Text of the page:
I don’t recall much talk about depression back when I was a young teen. I do remember feeling deeply sad at times though. There were long days of gloominess and often a sense of futility. I remember the feeling that I didn’t think I could talk with my family, and I remember not even wanting to. Those gray episodes came and went.
I also remember the sadness lifting substantially a few years later – just about the time my class was approaching the excitement and independence of driving, graduation and college. If very many of my high school peers were depressed, I didn’t know about it. Either most of us were doing okay, or we somehow quietly struggled through and creeped out of the fog in time for commencement exercises.
These days though, things have changed, and teen depression is making headlines regularly. The issue has garnered so much concern that the American Academy of Pediatrics now recommends screening kids for depression between the ages of 11 and 21.
Rates of teen depression have risen steadily over recent years. In November 2016, the Journal Pediatrics reported that, over the course of the decade ending in 2014, the rate of adolescents reporting a bout of major depression increased by 37 percent. And more recently, researchers in the UK analyzed information from more than 10,000 children born in 2000-2001 and reported that one in four girls are depressed at age 14.
In general, 14-year-olds from families that were better-off financially were less likely to suffer from depression than their less-affluent peers. Also, girls from white and mixed-race backgrounds were more likely to report major depressive symptoms than girls of Black African or other races. The study’s lead author, Dr. Praveetha Patalay, called the mental health problems faced by teenage girls today “worryingly high.” So, what gives? Why are today’s teens struggling with emotional turmoil in such large numbers?
Well, the jury is out on that question. The fingers are pointing in many different directions, including peer pressure, family life, and social media. With the alarm comes calls for more access to children’s mental health professionals, particularly in schools.
But let’s bring this issue home for a moment, because most of these kids live in a home with one or two parents, and parents are therefore the first line of defense. Interestingly, the UK study revealed a sizeable gap between parents’ perceptions of their teen’s mental state, and the teen’s self-reported state, especially when it came to girls. Only 18 percent of parents described depressive symptoms in their daughters, while 24 percent of the girls described themselves as depressed. This begs the question: how well do we know our teens?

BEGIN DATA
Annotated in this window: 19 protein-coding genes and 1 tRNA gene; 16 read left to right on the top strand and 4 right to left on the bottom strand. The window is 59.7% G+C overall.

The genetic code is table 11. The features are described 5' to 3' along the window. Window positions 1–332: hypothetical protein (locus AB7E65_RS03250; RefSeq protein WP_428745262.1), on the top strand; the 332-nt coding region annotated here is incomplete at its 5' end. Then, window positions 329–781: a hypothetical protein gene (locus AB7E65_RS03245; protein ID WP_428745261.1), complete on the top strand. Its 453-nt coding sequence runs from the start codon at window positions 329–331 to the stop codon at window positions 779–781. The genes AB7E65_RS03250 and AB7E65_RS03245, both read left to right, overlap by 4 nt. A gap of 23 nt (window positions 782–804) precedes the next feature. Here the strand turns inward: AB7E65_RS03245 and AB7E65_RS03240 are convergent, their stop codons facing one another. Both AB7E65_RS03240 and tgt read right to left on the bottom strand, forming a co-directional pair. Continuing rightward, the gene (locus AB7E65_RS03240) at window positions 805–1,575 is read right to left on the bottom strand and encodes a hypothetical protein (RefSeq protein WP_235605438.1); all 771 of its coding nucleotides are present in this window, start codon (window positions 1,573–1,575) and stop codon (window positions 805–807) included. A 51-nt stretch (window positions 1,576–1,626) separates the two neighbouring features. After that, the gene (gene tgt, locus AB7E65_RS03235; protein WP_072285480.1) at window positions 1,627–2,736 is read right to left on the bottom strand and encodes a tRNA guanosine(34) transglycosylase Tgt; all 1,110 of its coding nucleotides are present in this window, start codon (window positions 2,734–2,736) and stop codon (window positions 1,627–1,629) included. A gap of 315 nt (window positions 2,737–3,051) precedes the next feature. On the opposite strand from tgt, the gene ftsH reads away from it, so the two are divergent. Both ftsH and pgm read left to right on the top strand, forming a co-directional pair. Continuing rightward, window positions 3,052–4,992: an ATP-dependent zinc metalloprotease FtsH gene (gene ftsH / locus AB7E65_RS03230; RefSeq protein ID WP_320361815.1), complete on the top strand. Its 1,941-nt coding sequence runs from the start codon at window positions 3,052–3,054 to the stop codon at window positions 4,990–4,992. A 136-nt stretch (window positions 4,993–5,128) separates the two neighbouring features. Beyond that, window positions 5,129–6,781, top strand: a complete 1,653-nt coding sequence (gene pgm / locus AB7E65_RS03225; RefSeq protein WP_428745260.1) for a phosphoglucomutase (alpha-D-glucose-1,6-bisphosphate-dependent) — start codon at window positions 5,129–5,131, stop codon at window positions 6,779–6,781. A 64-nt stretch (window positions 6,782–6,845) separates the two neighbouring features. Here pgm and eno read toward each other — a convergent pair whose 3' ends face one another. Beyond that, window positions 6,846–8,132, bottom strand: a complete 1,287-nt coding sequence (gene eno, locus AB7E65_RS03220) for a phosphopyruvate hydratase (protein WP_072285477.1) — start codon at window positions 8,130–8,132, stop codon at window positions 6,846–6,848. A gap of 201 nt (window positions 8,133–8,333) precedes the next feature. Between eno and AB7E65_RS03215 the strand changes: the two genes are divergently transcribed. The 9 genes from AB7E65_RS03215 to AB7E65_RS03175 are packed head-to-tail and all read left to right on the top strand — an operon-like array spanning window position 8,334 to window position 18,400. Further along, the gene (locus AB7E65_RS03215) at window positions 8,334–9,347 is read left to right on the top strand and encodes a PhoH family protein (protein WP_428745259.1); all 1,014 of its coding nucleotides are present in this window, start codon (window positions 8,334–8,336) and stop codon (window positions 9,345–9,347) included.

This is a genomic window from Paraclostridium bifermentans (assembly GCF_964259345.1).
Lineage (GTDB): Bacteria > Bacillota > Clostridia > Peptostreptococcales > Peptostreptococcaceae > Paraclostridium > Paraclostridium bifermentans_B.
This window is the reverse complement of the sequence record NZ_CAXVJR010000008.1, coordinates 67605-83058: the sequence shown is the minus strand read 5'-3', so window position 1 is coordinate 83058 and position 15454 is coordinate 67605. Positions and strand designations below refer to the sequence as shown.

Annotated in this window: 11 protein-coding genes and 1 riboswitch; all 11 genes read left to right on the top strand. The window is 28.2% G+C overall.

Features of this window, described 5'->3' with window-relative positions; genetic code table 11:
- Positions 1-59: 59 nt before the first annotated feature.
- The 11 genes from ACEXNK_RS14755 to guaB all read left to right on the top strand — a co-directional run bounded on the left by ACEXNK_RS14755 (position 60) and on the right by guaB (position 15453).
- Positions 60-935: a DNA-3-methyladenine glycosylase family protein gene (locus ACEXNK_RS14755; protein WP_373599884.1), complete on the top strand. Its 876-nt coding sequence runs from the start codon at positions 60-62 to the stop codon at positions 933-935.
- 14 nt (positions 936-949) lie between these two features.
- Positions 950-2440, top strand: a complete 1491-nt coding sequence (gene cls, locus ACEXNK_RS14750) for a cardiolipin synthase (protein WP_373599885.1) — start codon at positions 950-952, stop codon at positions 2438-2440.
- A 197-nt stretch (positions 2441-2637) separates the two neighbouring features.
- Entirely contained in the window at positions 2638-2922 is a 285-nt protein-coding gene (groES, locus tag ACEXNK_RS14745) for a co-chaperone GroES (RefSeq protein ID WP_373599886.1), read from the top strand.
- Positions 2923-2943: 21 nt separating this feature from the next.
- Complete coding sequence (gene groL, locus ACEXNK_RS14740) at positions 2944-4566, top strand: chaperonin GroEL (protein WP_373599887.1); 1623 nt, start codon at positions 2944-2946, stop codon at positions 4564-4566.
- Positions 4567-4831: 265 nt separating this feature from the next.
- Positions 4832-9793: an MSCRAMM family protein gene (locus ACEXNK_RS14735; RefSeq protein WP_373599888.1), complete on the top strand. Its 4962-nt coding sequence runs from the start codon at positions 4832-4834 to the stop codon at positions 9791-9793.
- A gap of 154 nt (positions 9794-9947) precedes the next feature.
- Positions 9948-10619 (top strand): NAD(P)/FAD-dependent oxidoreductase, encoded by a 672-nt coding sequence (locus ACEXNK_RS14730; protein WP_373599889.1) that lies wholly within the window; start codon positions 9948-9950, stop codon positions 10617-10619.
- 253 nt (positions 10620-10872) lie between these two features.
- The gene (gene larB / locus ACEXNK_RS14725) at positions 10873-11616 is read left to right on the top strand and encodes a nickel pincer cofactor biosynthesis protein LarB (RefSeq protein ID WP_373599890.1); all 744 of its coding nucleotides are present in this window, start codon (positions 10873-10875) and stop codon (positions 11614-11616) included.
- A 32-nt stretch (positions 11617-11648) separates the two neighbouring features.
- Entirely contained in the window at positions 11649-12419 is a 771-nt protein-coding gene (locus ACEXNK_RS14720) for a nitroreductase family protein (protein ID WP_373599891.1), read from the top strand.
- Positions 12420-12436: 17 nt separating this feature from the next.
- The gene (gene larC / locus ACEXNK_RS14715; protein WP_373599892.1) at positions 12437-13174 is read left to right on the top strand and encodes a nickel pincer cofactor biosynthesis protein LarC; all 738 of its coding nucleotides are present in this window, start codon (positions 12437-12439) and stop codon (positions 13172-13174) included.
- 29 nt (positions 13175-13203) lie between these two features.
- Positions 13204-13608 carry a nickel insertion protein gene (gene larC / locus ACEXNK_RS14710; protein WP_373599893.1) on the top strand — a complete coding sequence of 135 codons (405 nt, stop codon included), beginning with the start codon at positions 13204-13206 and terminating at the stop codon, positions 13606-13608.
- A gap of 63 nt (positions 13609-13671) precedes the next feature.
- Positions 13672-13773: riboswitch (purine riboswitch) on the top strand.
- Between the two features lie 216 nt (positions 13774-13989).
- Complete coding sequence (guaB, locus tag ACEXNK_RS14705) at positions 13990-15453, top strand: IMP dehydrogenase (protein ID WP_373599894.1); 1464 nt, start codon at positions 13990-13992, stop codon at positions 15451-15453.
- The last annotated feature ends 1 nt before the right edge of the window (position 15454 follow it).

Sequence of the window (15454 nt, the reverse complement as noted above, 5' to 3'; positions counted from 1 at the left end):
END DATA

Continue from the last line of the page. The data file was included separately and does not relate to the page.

It’s impossible to miss the warning found in a violent outburst or a suicide note. But more subtle problems may be easier to miss. Debbie Slavik, MA, LPCC, LMFT, notes the importance of more subtle signs. “What many people do not realize is that depression can also represent itself as irritability," says Slavik. "This can be confusing when you may already be dealing with hormonal changes or PMS. In order to rule out PMS, you would want to look for irritability that continues for longer than two weeks. In addition, a combination of one or more other symptoms will likely also be present, such as a lack of motivation or interest in activities, withdrawal, fatigue, lack of concentration, indecisiveness, weight gain or loss, and sleeping too much or too little.”
Obviously, many teens (and adults) will experience these things at some point. Life has its ups and downs. That does not mean one is necessarily at risk of serious depression. But, as Slavik points out, how long these symptoms last is important: “Tracking them over a period of two weeks or more will help to weed out a clinical issue versus the more normal development of adolescence or simply a difficult situation your child may be going through.”
What can we do to help our child – or another – if we suspect depression? Thankfully, there are ways to help. Keeping a strong, healthy relationship with our teens makes it easier to be attuned to out-of-character signs that threaten to develop into a more serious problem.
According to Slavik, keeping open lines of communication, and taking the time to really understand our teens and let them know they are unconditionally accepted, is vital. The onus is on us as parents to reach out to our teens, to let them know we are interested in them and their lives, and to listen without criticism and judgment.
Slavik suggests that even tucking them in at night may still be a good idea: “Nighttime seems to be the time that teens begin to open up. Tucking them in allows them some individual time to share their struggles and feel supported, not to mention helping them to get a good night's sleep.”
However, Slavik also points out that sometimes professional help may be necessary to determine the severity of the depression, learn better coping skills, or to determine if medication may be necessary. Often depression can be resolved with professional intervention.